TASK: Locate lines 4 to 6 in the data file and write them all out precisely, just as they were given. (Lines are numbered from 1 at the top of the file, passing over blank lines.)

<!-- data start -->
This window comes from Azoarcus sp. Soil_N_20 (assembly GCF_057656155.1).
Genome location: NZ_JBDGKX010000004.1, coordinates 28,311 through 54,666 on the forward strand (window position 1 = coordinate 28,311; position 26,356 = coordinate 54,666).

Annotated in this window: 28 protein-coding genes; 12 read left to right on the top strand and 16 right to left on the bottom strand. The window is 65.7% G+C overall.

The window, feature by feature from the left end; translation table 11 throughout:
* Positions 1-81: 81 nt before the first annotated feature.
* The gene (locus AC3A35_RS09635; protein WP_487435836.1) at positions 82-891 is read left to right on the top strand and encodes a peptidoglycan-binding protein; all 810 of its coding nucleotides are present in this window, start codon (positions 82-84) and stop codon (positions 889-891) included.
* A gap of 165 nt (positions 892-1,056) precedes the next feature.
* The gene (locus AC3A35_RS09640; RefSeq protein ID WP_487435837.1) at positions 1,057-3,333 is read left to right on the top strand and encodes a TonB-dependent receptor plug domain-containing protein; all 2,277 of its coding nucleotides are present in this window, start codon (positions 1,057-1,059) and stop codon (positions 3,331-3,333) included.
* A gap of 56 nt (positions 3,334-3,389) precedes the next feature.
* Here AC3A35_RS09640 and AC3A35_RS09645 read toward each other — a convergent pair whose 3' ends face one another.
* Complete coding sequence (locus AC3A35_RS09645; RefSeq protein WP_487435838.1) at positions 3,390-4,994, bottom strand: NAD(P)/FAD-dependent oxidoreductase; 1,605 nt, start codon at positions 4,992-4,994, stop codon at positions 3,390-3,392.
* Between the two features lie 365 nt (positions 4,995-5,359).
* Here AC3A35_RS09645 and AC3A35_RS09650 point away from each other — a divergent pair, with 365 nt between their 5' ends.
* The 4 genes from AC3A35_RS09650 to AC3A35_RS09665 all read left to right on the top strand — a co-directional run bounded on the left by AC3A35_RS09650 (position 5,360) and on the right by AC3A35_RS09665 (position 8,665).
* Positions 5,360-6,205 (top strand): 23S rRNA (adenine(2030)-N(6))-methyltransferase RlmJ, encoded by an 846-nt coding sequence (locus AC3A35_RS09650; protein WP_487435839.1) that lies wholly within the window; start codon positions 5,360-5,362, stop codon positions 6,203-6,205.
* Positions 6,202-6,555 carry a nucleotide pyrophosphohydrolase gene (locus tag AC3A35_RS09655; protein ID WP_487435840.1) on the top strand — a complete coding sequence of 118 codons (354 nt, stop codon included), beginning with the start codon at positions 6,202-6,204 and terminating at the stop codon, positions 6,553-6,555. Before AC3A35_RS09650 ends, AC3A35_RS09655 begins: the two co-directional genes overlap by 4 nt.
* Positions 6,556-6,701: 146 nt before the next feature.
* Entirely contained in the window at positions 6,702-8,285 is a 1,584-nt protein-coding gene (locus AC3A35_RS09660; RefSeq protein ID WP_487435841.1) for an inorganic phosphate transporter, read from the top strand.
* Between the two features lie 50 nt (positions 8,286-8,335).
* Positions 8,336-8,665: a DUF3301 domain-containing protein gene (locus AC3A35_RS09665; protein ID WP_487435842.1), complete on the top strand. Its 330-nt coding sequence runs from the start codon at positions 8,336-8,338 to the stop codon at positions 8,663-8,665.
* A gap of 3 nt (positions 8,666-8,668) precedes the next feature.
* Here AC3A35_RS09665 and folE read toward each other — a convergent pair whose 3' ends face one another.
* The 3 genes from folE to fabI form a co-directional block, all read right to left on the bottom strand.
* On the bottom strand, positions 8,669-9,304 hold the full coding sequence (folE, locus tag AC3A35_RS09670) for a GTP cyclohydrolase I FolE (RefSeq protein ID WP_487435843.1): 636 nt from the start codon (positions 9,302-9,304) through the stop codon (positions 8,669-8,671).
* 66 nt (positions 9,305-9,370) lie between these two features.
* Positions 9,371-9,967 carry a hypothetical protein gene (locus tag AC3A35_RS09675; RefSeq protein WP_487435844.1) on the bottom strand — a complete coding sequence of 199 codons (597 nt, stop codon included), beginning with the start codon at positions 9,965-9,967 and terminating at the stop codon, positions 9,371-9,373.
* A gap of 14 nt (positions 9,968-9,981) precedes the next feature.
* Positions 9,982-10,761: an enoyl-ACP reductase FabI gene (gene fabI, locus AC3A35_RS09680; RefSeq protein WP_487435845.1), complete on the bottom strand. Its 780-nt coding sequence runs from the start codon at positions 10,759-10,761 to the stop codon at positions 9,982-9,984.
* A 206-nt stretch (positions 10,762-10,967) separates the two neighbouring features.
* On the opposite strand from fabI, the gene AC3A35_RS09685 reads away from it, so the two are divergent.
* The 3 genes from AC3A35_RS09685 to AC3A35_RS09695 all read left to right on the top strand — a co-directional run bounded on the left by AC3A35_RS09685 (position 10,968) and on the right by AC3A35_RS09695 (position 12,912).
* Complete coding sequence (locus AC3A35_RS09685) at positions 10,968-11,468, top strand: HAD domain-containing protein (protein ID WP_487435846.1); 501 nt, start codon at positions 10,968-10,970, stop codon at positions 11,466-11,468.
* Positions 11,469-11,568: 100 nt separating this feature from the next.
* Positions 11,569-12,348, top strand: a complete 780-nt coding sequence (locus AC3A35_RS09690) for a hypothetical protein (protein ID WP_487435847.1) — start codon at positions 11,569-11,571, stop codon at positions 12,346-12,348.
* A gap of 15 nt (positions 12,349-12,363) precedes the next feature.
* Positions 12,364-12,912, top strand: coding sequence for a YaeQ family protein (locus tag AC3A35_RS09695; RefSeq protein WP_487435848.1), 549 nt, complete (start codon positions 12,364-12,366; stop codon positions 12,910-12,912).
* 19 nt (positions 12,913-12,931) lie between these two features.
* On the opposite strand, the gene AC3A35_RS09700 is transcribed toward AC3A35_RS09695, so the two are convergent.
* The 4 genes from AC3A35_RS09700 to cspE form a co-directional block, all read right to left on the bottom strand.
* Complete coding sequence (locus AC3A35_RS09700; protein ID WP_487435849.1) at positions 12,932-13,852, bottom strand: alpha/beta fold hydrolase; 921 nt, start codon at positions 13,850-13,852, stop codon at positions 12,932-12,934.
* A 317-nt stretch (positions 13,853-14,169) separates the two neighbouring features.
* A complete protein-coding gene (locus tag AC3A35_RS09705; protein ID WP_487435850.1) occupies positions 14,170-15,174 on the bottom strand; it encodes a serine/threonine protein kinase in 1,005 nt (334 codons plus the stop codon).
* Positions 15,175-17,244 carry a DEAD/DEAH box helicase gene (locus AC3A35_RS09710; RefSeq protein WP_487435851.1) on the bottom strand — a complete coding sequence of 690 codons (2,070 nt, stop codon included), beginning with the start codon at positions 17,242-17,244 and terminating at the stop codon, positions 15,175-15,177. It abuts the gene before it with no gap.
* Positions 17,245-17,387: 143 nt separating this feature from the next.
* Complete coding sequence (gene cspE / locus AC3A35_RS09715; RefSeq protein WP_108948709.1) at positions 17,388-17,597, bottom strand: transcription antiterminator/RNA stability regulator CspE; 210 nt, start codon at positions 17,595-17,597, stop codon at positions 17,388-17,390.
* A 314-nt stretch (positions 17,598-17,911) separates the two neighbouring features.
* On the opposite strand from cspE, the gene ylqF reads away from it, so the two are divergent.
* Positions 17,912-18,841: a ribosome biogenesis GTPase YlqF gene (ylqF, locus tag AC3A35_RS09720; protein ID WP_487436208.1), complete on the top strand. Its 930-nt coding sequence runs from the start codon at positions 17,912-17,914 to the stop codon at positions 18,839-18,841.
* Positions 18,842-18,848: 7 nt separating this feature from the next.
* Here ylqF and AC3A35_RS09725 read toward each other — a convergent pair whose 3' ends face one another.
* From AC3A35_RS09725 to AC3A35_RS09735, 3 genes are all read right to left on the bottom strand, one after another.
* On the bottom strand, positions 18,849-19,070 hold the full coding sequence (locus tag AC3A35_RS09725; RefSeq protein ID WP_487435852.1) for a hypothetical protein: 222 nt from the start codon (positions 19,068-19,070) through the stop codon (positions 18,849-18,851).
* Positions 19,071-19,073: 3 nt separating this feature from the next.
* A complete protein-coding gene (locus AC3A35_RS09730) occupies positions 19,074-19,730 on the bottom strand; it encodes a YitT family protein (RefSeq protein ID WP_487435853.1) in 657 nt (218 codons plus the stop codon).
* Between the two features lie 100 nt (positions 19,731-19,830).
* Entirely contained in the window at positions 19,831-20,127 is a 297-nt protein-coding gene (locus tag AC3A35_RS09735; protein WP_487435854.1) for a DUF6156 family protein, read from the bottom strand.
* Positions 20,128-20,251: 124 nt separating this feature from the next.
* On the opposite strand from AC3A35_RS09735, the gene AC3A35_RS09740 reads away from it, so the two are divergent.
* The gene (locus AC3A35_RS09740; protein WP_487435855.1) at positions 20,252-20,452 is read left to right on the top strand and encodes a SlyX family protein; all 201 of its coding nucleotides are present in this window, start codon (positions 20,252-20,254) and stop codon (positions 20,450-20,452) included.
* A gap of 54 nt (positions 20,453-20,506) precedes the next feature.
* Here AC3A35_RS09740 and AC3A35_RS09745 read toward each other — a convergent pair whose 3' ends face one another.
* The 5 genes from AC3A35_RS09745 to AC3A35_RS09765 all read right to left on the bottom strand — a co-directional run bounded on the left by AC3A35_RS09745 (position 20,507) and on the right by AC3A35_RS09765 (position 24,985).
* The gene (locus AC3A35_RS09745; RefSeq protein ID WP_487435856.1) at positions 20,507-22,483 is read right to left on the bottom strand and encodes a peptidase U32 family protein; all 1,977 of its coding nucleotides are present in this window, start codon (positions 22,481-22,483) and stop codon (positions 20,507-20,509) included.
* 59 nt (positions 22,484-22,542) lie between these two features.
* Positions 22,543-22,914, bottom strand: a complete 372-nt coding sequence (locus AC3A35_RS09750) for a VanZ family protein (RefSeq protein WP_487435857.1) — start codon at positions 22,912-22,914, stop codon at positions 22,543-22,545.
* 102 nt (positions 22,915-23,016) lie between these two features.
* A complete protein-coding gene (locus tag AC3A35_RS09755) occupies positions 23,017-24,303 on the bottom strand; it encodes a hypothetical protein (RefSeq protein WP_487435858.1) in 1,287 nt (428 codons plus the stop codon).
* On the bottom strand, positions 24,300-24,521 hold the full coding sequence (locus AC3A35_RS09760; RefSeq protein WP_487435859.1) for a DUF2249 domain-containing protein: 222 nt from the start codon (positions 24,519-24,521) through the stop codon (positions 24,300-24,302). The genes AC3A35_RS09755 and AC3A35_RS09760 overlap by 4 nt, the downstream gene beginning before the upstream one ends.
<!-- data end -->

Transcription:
The window, feature by feature from the left end; translation table 11 throughout:
* Positions 1-81: 81 nt before the first annotated feature.
* The gene (locus AC3A35_RS09635; protein WP_487435836.1) at positions 82-891 is read left to right on the top strand and encodes a peptidoglycan-binding protein; all 810 of its coding nucleotides are present in this window, start codon (positions 82-84) and stop codon (positions 889-891) included.